Love and Other Impossible Pursuits
Emilia Greenleaf believed that she had found her soulmate, the man she was meant to spend her life with. But life seems a lot less rosy when Emilia has to deal with the most neurotic and sheltered five-year-old in New York City: her new stepson William. Now Emilia finds herself trying to flag down taxis with a giant, industrial-strength car seat, looking for perfect, strawberry-flavored, lactose-free cupcakes, receiving corrections on her French pronunciation from her supercilious stepson – and attempting to find balance in a new family that’s both larger, and smaller, than she bargained for. In Love and Other Impossible Pursuits Ayelet Waldman has created a novel rich with humor and truth, perfectly characterizing one woman’s search for answers in a crazily uncertain world.
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Usually, if I duck my head and walk briskly, I can make it past the playground at West Eighty-first Street. I start preparing in the elevator, my eyes on the long brass arrow as it ticks down from the seventh, sixth, fifth, fourth floor. Sometimes the elevator stops and one of my neighbors gets on, and...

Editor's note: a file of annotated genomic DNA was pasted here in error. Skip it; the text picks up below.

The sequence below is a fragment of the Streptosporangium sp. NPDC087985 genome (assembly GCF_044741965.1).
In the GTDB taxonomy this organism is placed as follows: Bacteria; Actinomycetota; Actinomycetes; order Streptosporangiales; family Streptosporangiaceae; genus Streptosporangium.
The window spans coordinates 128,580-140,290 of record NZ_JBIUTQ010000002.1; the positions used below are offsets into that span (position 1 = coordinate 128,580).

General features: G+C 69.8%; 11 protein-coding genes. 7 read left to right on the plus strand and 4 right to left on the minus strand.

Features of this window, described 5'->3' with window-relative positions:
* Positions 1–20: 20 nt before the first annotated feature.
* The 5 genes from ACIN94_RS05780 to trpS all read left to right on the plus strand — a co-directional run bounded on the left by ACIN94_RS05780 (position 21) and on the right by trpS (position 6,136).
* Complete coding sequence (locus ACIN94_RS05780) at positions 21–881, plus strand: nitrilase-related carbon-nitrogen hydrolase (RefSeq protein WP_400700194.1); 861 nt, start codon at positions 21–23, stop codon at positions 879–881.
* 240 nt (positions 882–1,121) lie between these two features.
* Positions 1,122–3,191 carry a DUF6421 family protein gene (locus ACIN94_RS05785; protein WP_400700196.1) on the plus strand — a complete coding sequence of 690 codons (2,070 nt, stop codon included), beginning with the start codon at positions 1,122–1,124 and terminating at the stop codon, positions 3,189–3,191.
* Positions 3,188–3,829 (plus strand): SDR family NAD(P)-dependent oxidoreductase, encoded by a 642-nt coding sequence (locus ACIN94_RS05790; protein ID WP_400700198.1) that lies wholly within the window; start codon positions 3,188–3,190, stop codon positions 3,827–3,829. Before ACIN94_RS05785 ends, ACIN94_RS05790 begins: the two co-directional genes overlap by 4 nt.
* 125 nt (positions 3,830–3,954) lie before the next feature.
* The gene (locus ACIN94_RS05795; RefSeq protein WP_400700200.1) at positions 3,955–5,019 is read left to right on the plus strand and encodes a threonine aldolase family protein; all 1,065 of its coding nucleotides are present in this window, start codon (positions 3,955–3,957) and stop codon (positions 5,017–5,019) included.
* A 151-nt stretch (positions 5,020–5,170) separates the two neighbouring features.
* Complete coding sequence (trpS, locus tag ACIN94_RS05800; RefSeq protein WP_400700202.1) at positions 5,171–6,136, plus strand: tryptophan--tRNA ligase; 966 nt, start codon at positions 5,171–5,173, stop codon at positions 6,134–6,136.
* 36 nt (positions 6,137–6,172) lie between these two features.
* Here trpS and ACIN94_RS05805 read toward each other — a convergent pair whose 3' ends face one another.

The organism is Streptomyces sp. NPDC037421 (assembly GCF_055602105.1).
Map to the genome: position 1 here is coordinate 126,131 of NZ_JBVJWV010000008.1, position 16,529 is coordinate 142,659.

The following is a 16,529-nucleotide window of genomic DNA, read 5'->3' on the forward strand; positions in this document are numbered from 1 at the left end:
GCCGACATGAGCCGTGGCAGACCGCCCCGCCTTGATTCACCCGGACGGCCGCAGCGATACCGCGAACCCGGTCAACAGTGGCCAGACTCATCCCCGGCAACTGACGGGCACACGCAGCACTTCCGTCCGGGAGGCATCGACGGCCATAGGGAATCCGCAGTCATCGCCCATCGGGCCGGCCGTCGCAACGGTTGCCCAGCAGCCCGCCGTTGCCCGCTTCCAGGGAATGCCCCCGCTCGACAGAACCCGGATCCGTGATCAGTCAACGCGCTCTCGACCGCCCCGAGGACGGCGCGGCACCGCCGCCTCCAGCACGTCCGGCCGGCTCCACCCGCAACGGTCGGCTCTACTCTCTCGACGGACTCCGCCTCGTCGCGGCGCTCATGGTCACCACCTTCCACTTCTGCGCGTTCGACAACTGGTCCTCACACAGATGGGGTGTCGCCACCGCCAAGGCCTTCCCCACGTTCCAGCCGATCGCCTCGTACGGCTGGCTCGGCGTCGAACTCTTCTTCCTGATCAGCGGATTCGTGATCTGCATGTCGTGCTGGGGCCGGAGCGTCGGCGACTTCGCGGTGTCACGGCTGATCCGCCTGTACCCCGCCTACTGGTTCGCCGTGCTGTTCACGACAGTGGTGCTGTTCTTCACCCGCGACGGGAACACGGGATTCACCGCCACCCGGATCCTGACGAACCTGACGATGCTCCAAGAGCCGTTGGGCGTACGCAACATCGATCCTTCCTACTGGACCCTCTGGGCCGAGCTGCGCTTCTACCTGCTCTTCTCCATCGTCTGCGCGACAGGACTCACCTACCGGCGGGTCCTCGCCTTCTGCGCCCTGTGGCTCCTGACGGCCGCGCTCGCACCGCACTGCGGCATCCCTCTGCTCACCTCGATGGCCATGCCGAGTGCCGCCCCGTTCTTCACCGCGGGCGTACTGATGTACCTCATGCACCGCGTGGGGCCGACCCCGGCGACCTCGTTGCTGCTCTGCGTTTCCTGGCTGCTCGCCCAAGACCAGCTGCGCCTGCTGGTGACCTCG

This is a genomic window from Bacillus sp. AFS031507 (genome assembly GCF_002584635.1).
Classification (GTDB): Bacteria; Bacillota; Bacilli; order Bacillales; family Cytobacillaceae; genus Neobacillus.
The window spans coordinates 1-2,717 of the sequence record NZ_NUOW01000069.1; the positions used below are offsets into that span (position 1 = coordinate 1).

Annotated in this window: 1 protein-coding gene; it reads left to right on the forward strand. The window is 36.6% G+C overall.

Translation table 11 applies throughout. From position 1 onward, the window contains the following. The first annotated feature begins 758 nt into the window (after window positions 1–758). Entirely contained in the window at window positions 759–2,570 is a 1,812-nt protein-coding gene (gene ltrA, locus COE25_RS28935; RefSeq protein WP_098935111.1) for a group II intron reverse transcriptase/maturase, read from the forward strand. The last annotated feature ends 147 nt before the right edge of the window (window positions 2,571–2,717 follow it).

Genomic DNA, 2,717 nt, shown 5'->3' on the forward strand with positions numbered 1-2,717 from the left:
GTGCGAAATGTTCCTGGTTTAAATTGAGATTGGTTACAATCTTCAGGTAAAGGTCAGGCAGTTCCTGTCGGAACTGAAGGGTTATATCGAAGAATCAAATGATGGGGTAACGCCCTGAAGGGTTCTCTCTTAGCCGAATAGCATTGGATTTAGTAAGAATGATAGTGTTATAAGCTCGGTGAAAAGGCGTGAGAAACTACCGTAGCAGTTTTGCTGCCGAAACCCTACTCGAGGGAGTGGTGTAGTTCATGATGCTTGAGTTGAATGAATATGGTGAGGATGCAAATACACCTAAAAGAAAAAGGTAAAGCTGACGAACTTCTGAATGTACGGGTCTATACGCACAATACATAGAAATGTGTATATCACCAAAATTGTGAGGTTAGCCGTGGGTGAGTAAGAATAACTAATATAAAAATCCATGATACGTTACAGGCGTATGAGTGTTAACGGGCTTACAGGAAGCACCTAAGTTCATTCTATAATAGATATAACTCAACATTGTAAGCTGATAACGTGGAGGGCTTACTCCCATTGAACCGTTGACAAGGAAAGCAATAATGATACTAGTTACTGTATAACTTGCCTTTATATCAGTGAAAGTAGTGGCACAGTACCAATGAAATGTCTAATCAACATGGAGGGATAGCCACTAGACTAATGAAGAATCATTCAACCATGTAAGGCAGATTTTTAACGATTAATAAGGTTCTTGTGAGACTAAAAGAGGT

1. What were your initial impressions of Emilia? In what way did your image of her change as you learned more about her? As she narrates, is she always honest with us and with herself? How does she balance humor and intensity when describing what it’s like to be a woman on the edge?
2. Discuss the many forms...
“Absorbing. . . . Compelling and artfully drawn. . . . The novel is beautifully paced and unfolds seamlessly.” –The Washington Post
“A smart and finally affecting portrayal of a woman working her way out of her own grandiose self-image into something like real love.” –New York
“The emotions Waldman instills in her protagonist are visceral and convincing. . . . [Emilia’s] always sharp, wickedly funny, opinionated and cheerfully bitter, lending depth and energy to this wise, entertaining book.” –San Francisco Chronicle